The Minoan civilization is an early example of a civilization that developed through learning from others. But it had its own core achievements, particularly its own script. Many researchers believe that the Minoan script is the ancestor of the Greek alphabet, from which our own alphabet evolved. The Minoan language itself suggests that the Minoans migrated from Anatolia, which would indicate a connection to even older traditions than Egypt and Mesopotamia.
A continuous line leads from the Minoans to Greece, Rome, modern Europe and the USA. There will thus be more opportunities during the course to reflect on this sequence of civilizations.
It is remarkable that the step from the Neolithic age to civilization occurred in eastern Asia, the Middle East and northern Africa at about the same time in independent developments. It suggests that the human species had reached a stage in its development where civilization had become the next logical step. For a long time it was thought that no similar development occurred in America. The fact that the first American civilization developed also not much later than on other continents has only come to light in the last decade of the last century with the discovery of Caral, officially announced in 2001. Though located on a permanent river, it is situated in a desert some 150 km north of todays' Lima and proves that fertile rivers are not a necessary condition for civilization building. Its civilization was based on the rich fishing grounds of the Pacific Ocean. The coastal waters of Peru are one of the most fertile coastal upwelling regions of the world. The inhabitants of Caral grew cotton on irrigated fields that were located in the Supe Valley about 25 km from the sea, surrounded by desert but next to a permanent watercourse. The used the cotton for the production of fishing nets, which were traded against fish with the fishermen of the coastal villages.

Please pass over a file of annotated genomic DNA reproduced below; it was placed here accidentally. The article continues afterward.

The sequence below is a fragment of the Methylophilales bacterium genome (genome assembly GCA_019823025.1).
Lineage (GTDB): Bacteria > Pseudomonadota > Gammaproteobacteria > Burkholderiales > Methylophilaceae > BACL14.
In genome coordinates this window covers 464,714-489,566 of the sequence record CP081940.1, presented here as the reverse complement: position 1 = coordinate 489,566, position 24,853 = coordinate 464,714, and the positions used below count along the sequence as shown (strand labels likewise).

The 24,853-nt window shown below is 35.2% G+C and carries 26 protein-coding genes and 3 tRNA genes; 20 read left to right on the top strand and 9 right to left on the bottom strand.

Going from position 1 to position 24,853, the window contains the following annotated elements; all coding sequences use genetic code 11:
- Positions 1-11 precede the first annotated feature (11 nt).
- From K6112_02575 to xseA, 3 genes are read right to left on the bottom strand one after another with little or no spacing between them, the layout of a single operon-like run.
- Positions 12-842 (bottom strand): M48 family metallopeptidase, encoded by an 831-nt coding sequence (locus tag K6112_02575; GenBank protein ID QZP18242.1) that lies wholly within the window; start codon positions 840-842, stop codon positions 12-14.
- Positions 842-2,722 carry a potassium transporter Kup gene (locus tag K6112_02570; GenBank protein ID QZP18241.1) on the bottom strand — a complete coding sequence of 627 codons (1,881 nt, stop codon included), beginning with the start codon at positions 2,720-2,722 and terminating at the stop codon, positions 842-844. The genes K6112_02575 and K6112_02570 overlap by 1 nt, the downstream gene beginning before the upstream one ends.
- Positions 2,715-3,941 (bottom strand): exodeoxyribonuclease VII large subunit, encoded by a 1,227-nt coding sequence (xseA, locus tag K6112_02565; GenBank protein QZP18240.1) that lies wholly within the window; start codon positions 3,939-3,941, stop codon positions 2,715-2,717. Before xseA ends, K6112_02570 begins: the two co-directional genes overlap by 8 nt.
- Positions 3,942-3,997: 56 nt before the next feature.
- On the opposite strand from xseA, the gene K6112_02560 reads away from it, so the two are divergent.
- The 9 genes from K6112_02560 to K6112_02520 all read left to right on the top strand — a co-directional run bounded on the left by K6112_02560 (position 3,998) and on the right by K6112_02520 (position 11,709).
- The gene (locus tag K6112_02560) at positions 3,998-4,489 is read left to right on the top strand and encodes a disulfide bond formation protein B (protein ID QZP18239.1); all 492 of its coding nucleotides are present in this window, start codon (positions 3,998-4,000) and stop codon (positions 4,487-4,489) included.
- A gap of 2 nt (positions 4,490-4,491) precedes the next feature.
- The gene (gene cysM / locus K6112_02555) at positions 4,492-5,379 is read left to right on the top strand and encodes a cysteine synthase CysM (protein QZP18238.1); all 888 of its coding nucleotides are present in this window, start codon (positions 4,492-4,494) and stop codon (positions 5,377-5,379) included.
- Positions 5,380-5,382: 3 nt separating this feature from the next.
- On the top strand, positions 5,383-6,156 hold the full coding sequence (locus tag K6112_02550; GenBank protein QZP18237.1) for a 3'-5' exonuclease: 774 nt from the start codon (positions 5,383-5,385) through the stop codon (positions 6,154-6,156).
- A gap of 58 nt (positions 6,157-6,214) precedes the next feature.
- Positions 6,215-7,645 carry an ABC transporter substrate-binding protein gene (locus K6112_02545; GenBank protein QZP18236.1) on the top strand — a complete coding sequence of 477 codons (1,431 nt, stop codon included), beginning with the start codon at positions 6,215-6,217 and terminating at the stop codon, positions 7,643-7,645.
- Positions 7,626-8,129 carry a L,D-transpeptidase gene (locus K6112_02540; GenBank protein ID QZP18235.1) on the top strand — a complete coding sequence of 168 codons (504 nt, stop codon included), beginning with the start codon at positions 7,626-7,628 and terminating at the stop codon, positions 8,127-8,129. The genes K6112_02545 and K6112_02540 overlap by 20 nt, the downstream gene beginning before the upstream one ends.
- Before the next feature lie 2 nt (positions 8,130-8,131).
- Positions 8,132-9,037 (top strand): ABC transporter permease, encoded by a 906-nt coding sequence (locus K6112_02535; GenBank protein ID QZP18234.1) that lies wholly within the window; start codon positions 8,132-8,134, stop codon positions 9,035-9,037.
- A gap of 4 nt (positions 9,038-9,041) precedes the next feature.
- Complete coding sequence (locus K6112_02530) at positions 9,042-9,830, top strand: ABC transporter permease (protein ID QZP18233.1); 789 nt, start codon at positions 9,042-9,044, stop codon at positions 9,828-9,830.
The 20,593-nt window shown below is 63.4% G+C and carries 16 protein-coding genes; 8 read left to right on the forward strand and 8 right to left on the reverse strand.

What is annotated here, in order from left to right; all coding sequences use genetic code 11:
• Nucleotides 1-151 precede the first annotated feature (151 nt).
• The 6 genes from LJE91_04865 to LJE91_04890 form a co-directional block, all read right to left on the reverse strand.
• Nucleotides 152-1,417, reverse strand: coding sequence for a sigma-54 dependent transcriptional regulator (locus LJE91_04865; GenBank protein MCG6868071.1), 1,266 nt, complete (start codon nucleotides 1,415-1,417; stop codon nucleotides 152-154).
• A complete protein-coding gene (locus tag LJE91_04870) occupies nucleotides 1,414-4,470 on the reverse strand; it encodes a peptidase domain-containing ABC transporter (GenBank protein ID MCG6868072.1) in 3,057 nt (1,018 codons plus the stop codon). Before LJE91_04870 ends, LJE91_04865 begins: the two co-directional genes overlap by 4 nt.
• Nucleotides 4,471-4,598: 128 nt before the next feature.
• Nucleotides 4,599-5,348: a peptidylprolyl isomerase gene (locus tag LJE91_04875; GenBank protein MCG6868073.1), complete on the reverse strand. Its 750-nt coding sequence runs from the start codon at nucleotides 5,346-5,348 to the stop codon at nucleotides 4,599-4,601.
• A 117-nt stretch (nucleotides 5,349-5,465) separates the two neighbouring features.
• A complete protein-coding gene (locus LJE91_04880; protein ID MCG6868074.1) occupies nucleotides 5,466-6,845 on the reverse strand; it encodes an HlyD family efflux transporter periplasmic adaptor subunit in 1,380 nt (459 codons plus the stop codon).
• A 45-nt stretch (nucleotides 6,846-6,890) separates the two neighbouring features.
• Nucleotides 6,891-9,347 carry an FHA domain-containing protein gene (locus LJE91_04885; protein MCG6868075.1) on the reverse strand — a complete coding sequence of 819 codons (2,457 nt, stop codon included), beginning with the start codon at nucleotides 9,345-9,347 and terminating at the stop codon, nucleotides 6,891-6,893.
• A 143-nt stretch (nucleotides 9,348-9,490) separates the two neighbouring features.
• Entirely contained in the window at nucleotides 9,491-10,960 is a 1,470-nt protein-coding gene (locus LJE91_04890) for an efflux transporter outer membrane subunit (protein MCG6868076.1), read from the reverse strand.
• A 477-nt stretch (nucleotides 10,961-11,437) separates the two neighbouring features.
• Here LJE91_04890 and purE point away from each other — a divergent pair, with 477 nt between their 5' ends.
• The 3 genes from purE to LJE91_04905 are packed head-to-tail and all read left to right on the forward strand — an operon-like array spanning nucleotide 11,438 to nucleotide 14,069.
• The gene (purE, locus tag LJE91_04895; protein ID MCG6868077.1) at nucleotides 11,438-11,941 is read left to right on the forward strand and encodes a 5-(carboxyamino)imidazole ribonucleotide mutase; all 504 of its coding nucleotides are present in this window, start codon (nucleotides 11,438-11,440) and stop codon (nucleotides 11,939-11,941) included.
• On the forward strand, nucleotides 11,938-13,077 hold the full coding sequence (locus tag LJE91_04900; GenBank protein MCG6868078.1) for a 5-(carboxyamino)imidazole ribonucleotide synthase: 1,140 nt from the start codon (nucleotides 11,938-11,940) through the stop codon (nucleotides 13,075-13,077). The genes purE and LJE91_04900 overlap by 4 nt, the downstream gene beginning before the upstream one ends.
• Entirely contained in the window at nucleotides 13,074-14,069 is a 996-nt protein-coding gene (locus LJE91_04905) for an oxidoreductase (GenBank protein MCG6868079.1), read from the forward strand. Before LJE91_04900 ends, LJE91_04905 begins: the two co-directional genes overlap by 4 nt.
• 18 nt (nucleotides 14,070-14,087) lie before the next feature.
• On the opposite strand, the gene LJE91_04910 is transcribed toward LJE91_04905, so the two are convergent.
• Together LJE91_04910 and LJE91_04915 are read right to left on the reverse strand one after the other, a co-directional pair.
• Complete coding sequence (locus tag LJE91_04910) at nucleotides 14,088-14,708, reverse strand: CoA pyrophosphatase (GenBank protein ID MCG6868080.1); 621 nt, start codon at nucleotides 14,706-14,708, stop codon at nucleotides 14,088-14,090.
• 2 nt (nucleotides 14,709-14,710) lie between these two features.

As our timeline shows, by the middle of the 3rd millennium BC major civilizations existed in Asia, Africa, Europe and America. After about 2500 BC new civilizations did not have to evolve out of the Neolithic age any more, they could build on the achievements of others. Our timeline groups them as families: The Japanese civilization developed from Chinese influence, the Persian civilization from Assyrian influence, Rome from Greek influence.